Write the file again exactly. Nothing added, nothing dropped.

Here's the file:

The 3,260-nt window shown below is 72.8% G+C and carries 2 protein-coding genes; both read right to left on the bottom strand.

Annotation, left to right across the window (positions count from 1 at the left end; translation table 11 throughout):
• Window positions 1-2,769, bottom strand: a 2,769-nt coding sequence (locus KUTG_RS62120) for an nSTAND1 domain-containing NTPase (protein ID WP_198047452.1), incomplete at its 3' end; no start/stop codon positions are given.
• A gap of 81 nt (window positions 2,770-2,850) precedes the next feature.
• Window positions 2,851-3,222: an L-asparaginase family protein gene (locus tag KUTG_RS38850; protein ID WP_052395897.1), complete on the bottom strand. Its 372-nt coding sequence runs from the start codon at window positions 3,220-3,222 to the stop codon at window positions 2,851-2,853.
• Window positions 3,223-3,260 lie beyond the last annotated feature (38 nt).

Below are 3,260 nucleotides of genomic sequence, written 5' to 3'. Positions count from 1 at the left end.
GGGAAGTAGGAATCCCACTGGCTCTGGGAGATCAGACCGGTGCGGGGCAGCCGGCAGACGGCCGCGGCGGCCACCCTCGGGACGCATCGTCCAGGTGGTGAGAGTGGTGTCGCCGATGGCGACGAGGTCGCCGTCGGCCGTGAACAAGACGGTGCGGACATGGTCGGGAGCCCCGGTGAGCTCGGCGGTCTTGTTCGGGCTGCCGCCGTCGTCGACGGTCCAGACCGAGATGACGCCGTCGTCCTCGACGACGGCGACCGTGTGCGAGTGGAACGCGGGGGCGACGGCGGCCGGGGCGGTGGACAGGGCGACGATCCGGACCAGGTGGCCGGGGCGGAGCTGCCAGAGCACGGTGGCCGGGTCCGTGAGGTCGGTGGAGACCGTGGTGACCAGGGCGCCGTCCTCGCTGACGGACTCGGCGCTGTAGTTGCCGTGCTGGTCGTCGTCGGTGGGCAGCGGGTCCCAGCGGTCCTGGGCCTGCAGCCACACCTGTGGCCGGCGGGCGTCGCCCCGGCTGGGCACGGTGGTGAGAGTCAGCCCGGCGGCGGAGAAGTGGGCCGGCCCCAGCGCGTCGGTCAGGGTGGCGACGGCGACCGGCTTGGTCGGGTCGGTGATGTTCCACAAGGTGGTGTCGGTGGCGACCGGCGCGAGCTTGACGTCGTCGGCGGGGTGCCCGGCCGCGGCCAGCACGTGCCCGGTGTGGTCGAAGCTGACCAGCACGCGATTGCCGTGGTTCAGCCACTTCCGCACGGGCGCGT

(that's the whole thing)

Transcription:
The 3,260-nt window shown below is 72.8% G+C and carries 2 protein-coding genes; both read right to left on the bottom strand.

Annotation, left to right across the window (positions count from 1 at the left end; translation table 11 throughout):
• Window positions 1-2,769, bottom strand: a 2,769-nt coding sequence (locus KUTG_RS62120) for an nSTAND1 domain-containing NTPase (protein ID WP_198047452.1), incomplete at its 3' end; no start/stop codon positions are given.
• A gap of 81 nt (window positions 2,770-2,850) precedes the next feature.
• Window positions 2,851-3,222: an L-asparaginase family protein gene (locus tag KUTG_RS38850; protein ID WP_052395897.1), complete on the bottom strand. Its 372-nt coding sequence runs from the start codon at window positions 3,220-3,222 to the stop codon at window positions 2,851-2,853.
• Window positions 3,223-3,260 lie beyond the last annotated feature (38 nt).

Below are 3,260 nucleotides of genomic sequence, written 5' to 3'. Positions count from 1 at the left end.
GGGAAGTAGGAATCCCACTGGCTCTGGGAGATCAGACCGGTGCGGGGCAGCCGGCAGACGGCCGCGGCGGCCACCCTCGGGACGCATCGTCCAGGTGGTGAGAGTGGTGTCGCCGATGGCGACGAGGTCGCCGTCGGCCGTGAACAAGACGGTGCGGACATGGTCGGGAGCCCCGGTGAGCTCGGCGGTCTTGTTCGGGCTGCCGCCGTCGTCGACGGTCCAGACCGAGATGACGCCGTCGTCCTCGACGACGGCGACCGTGTGCGAGTGGAACGCGGGGGCGACGGCGGCCGGGGCGGTGGACAGGGCGACGATCCGGACCAGGTGGCCGGGGCGGAGCTGCCAGAGCACGGTGGCCGGGTCCGTGAGGTCGGTGGAGACCGTGGTGACCAGGGCGCCGTCCTCGCTGACGGACTCGGCGCTGTAGTTGCCGTGCTGGTCGTCGTCGGTGGGCAGCGGGTCCCAGCGGTCCTGGGCCTGCAGCCACACCTGTGGCCGGCGGGCGTCGCCCCGGCTGGGCACGGTGGTGAGAGTCAGCCCGGCGGCGGAGAAGTGGGCCGGCCCCAGCGCGTCGGTCAGGGTGGCGACGGCGACCGGCTTGGTCGGGTCGGTGATGTTCCACAAGGTGGTGTCGGTGGCGACCGGCGCGAGCTTGACGTCGTCGGCGGGGTGCCCGGCCGCGGCCAGCACGTGCCCGGTGTGGTCGAAGCTGACCAGCACGCGATTGCCGTGGTTCAGCCACTTCCGCACGGGCGCGT